Wednesday, April 7, 2010

I'm back

Just when you thought it was safe to go down the Blue Ridge Parkway, the Flanman is off on another adventure. This year, the target is Bertrand, Nebraska -- not your typical adventure destination, but the plan is to get there from Maine via Kentucky, Tennessee, Arkansas, Texas, New Mexico and Colorado.

The bike got new brakes, new tires and a new seat. The rider has a new suit -- waterproof, breathable jacket and pants. We're traveling lighter this year -- there's almost no cooking gear to free up space for, well, space. We were way too heavy last year.

When I arrived in Maine, winter wasn't entirely gone.

Winter wasn't entirely finished.

There were still a few piles of snow on the road out to the house at Branch Lake in Ellsworth, but by the time I left they'd melted.

After 9,000 miles last summer, the tires needed replacing. I stopped at GRC, Gardner Racing Concepts, on the Bangor Road only a couple of miles from the lake where Stan Gardner, the owner, said he could get me a good deal on a set of new Metzler Tourances and would have them delivered by Tuesday from New York. True to his word, he called Monday afternoon and said they were in.

I showed up first thing Tuesday and Stan went to work. I'd mentioned I had a new tube for the rear, which had been savaged last summer in Ashville, N.C. but I forgot to bring it with me. Stan checked his stock of tubes and didn't have a 17-incher, so he said let's go get yours and we jumped in his truck and drove the five miles back to the lake house to get my tube.

Mounting the tires, Stan said the brake pads were seriously worn, both front and rear. He said he could get them, but didn't have them in stock. I called around and found a set in Bangor and he said he'd put them on for me.

So, we got the wheels back on the bike and I rode into Bangor Motorsports, got the pads and rode back out to the shop in Ellsworth. The tires seemed great but the brakes were marginal.

When we got the bike up on the lift, we saw the rear rotor wasn't between the pads but was behind the inside pad, so when I applied the brake it pushed the back of the pad against the rotor on one side and pushed the caliper housing against the rotor on the other. Things were pretty hot and the rotor had scraped some aluminum off the caliper housing. Ugly.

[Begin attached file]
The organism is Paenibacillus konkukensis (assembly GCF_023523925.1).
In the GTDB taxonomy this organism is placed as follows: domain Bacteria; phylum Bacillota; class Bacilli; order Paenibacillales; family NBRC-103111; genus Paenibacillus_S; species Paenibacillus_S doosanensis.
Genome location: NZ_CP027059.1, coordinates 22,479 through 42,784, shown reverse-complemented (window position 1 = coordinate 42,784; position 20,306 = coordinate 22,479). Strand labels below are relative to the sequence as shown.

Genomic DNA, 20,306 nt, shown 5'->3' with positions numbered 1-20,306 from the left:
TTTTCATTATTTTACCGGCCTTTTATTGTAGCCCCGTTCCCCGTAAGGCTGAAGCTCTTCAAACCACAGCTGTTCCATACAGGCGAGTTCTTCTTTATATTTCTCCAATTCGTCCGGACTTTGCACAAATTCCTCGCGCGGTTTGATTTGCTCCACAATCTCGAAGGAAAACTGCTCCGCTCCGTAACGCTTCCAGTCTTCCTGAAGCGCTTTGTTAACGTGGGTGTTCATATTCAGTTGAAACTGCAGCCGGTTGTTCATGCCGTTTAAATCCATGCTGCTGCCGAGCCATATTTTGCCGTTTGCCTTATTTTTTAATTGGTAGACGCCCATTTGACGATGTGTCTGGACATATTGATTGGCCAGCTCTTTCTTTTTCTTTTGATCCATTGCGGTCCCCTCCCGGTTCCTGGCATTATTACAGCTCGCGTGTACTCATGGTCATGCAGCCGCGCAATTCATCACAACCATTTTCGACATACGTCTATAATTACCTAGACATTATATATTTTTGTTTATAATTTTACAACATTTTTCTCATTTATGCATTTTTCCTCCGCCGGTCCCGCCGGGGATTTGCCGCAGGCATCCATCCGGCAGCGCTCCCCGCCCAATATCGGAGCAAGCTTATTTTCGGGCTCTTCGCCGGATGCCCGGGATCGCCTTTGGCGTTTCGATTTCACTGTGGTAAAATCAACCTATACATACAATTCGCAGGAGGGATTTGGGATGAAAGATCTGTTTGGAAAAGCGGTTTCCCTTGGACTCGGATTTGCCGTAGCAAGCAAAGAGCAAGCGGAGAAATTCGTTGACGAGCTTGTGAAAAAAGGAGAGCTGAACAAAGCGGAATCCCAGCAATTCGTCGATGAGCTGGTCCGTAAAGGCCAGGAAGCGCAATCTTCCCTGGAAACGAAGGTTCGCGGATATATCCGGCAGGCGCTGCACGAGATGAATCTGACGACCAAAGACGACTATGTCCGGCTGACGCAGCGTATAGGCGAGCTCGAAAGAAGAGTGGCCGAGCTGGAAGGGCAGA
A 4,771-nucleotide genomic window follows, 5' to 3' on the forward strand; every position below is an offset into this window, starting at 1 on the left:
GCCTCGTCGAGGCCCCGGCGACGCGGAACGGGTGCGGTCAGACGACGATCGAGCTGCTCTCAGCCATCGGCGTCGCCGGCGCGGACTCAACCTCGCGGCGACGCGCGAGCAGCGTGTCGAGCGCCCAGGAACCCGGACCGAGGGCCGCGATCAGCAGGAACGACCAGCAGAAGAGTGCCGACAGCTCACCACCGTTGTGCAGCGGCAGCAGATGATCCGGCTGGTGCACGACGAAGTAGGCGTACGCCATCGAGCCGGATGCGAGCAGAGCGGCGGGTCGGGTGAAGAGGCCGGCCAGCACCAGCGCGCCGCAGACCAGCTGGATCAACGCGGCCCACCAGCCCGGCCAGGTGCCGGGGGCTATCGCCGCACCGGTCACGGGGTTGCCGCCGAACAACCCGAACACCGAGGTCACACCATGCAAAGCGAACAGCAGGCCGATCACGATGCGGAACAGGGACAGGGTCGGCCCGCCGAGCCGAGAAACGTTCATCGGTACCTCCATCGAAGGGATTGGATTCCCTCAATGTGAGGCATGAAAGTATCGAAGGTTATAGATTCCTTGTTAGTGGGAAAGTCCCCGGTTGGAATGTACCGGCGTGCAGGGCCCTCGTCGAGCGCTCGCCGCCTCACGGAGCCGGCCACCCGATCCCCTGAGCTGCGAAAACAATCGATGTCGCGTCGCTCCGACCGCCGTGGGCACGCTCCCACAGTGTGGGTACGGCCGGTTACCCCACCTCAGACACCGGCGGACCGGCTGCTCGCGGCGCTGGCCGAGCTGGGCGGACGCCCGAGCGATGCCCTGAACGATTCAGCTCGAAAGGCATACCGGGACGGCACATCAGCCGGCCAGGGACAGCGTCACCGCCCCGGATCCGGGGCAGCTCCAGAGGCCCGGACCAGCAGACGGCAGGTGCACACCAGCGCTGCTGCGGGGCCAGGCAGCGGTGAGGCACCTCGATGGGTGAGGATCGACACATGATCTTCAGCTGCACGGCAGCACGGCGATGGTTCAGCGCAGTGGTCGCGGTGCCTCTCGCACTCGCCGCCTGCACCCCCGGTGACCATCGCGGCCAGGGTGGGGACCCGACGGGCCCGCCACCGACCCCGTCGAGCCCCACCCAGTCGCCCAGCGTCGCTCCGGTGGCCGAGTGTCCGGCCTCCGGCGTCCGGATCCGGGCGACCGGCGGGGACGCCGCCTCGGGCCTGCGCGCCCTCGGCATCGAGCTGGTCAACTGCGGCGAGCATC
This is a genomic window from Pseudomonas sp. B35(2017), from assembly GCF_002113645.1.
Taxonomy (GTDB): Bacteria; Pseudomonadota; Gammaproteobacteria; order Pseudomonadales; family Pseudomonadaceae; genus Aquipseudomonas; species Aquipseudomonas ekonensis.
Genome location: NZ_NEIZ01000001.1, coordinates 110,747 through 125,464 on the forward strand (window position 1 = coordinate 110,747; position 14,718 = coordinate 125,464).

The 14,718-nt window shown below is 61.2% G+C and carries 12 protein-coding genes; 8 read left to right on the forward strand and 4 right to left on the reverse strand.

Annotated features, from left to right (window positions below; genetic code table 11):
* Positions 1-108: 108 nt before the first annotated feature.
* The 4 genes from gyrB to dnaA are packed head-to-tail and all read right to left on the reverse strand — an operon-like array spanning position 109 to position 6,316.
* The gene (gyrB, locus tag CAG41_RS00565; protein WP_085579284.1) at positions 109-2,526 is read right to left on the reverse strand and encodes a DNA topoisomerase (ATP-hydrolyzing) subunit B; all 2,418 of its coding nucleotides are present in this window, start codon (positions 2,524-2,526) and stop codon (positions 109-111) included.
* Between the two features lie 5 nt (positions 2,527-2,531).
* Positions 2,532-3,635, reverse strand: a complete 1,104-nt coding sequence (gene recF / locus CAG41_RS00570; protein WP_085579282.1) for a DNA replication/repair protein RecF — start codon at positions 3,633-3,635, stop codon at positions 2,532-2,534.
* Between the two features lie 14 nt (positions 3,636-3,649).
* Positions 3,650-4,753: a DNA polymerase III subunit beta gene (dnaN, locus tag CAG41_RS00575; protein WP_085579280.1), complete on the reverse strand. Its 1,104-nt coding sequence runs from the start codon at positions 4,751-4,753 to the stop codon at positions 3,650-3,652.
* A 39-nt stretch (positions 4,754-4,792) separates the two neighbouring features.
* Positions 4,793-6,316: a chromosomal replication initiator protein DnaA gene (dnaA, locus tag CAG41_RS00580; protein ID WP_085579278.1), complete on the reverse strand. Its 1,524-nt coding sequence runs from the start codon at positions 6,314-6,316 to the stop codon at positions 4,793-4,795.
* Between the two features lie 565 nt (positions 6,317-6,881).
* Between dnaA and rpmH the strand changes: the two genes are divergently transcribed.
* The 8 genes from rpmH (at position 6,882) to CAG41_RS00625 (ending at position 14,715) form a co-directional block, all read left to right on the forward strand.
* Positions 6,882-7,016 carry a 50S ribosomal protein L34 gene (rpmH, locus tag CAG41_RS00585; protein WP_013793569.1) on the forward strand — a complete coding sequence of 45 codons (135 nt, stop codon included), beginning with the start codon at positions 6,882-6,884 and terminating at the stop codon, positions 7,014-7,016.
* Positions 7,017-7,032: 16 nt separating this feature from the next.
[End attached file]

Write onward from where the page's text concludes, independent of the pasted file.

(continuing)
Stan puts new shoes on the KLR.

I got to see a real mechanic, at work. He removed the rear wheel, got the rotor off with an impact wrench and polished all the aluminum off the disc with air-driven tools -- like big Dremel tools. He also cleaned up the caliper housing and made sure there wasn't too much metal missing. Then, it was wheel back on the bike, put everything back together and bleed the rear brake. He had a Snap-On brake bleeding tool that ran on compressed air and sucked the fluid and air through the brake lines. Very slick. I asked him what the bleeder cost -- he said a couple hundred. I want one.

When it was done, I asked Stan what I owed him. He said nothing. It was his booboo that screwed up the rear brake, but I expected to pay him for installing the new pads. It's great to deal with someone who does it because he loves it instead of a corporate dealership. Stan's one of those guys. Built and raced drag bikes for 20 years -- a three-cylinder Kawasaki 750 two-stroke and a four-cylinder Suzuki, spent five years setting records at Bonneville. "It's my passion," he says.

Great shop: three or four lifts, a major drill press and milling machine, motorcycle tire changing stand and wheel balancer, bead blasting cabinet, etc. He spends the winter rebuilding crank shafts and the other three months servicing and building bikes.

The rain on the roof woke me at 3 a.m., but I rolled over, slept till 6, got up and started packing. Somehow got most of my junk on the bike – the rest is in a big box I left at the cottage.

Loaded and ready to roll.

I headed to Bangor to say aloha to Mom. It was cold enough for four layers and snowmobile gloves – high 40s – when I pulled out, but as I went south down US 202 it kept warming up. In Augusta, I dumped the big gloves and jacket liner. In Lewiston, the fleece and lined gloves came off, I unzipped the vents in the suit and dug out my perforated Hawaii gloves. When I arrived at my sister’s in Portsmouth, it was 83 degrees!

First day's ride done, we were in Portsmouth, N.H.

Betsy and I have been checking the weather online tomorrow in Western Mass, Connecticut and Southern New York. Looks good. My secret plan, buying waterproof and breathable riding gear, is paying off. No rain!

Also looks good Friday down Skyline Drive to Charlottesville. Fat City!

No comments:

Post a Comment